Artificial Insemination

Advantages of Artificial Insemination


  • Increased Genetic Gain – The use of AI can greatly increase the number of offspring produced per sire per year. Using conventional flock/herd mating, a sire may be expected to mate 50 – 100 females per year. With fresh diluted semen and cervical insemination, a single ram or buck could be used to inseminate in excess of 1000 females in a 2 – 3 week period. With intrauterine insemination of frozen-stored semen, many thousand ewes can be inseminated with semen collected from a single sire each year.
  • Easy Transport of Genetic Material – Semen is much cheaper to transport than the live animal esp. between countries and continents.
  • Long-term Storage of semen – Many breeders store semen from valuable males as insurance against their premature death or possible injury.
  • Increased efficiency of breeding – Subfertile rams or bucks may be readily identified and eliminated from the team of breeding males. AI also ensures that all females are mated, avoiding problems associated with male-female preferences and some oestrous females not being mated.
  • Reduction or elimination of the need to maintain males on the farm
  • Prevention and control of disease
  • Use of incapacitated males – Sometimes a very valuable male may suffer and injury or become infirm with age, preventing him from mating females. Artificial Insemination enable his continued use for breeding if such a male has frozen semen of good quality.
  • Accurate record keeping
  • Use in synchronised or out-of breeding season – Breeders may wish to make use of technology which permits synchronised breeding of females. Out-of-season breeding programs may coincide with the time of year when semen quality is low, which is a problem in goats particularly. Females can be inseminated with frozen semen with good success.
  • Use of other technology – Where females are superovulated for Embryo Transfer, natural mating does not result in a high level of fertilisation. Intrauterine insemination improves the fertilisation rate and renders the technique viable.

Disadvantages of Artificial Insemination


  • Inbreeding – When selection intensity is high, problems associated with inbreeding may arise and care should be taken especially in small, closed flocks or herds.
  • Potential of Inaccurate Breeding – There are two possible sources of inaccurate breeding when using AI. These are when fresh or frozen semen from individual sires is not carefully and properly labelled then accidental errors in insemination can occur, or when breeding values of sires have been overestimated or determined incorrectly. This could result in genetic losses rather than gains.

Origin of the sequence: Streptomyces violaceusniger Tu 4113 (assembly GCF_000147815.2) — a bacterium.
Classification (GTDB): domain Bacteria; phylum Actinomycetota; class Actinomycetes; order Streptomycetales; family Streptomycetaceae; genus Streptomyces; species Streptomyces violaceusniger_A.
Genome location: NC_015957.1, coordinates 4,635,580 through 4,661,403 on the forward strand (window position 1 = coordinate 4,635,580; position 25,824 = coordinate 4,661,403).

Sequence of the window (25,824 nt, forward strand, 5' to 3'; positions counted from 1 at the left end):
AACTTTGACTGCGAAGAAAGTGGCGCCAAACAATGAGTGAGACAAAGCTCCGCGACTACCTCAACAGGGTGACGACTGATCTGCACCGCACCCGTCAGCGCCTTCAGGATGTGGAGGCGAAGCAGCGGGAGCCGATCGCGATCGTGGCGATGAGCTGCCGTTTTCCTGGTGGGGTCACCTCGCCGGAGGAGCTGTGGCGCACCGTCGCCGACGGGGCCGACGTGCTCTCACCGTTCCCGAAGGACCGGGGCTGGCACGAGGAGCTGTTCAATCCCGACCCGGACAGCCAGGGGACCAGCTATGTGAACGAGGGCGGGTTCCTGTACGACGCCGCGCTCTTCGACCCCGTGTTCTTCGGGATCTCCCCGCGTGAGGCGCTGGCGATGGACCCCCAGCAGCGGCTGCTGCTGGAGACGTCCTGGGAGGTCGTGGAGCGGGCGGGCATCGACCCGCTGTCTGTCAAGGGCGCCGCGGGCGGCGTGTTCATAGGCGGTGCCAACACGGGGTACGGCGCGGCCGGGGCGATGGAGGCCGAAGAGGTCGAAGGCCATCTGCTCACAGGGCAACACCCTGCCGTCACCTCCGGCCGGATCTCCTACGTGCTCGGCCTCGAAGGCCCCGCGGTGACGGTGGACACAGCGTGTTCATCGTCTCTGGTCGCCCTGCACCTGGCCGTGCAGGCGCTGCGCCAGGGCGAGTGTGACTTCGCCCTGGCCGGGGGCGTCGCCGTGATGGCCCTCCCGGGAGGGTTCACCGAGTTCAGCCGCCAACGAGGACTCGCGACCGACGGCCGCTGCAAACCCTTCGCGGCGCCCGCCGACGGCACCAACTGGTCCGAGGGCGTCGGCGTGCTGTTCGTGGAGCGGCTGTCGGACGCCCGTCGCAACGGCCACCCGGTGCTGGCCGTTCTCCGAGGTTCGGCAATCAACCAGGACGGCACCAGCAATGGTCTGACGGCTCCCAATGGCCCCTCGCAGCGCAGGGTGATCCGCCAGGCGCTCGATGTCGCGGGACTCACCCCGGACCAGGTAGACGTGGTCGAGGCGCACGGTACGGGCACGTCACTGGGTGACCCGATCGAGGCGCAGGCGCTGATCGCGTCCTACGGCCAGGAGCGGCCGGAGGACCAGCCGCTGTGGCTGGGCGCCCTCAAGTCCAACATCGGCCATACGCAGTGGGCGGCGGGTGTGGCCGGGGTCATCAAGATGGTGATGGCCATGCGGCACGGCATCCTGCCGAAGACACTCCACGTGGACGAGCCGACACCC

• Reduced fertility – This happens when methods of controlling oestrus are not properly employed or the operator is careless or negligent when handling semen.
  • Cost – The greatest costs involve skilled labour, drugs and hormones. It is of the greatest importance that care should be taken to absolutely optimise every aspect of the AI program to ensure the best possible results.

Preparation of Females for Insemination

The success of an AI program depends as much on the fertility of the females as the quality of semen used for insemination.


Several weeks before the start of the program attention should be paid to the condition of the females.

Females should be in good health, free of disease and parasites, and in good body condition. Sick or malnourished females will often fail to ovulate or suffer a high rate of embryo mortality.

Nutrition is a very important factor in ensuing the success of the AI program. Ewes should be on a rising plane of nutrition and they should be on a condition score of 2.5 to 3 at the time of AI.

  • Females should also not be over fat.
  • Avoid sudden changes to your sheep’s diet.
  • Supplementation of their diet with grains such should be considered during dry periods when adequate feed is unavailable. Have you flock’s trace elements and vitamins status checked.
  • Consider Vitamin A, D and E, selenium, copper, cobalt and zinc. Allow up to 8 weeks for investigation and supplementation if necessary.
  • Lambs or kids should be weaned at least 6-8 weeks before insemination of their dams.
  • Stressful procedures should be avoided for 6-8 weeks before and 4 weeks after insemination. These procedures include dipping, drenching, vaccination and shearing.
  • Where possible avoid moving the ewes too much in the period leading up to the AI program. Obviously, availability of sufficient nutrition over-rides the preference of not moving the flock.
  • If a dog is used for moving the flock or for yard work try and use a quiet dog if possible.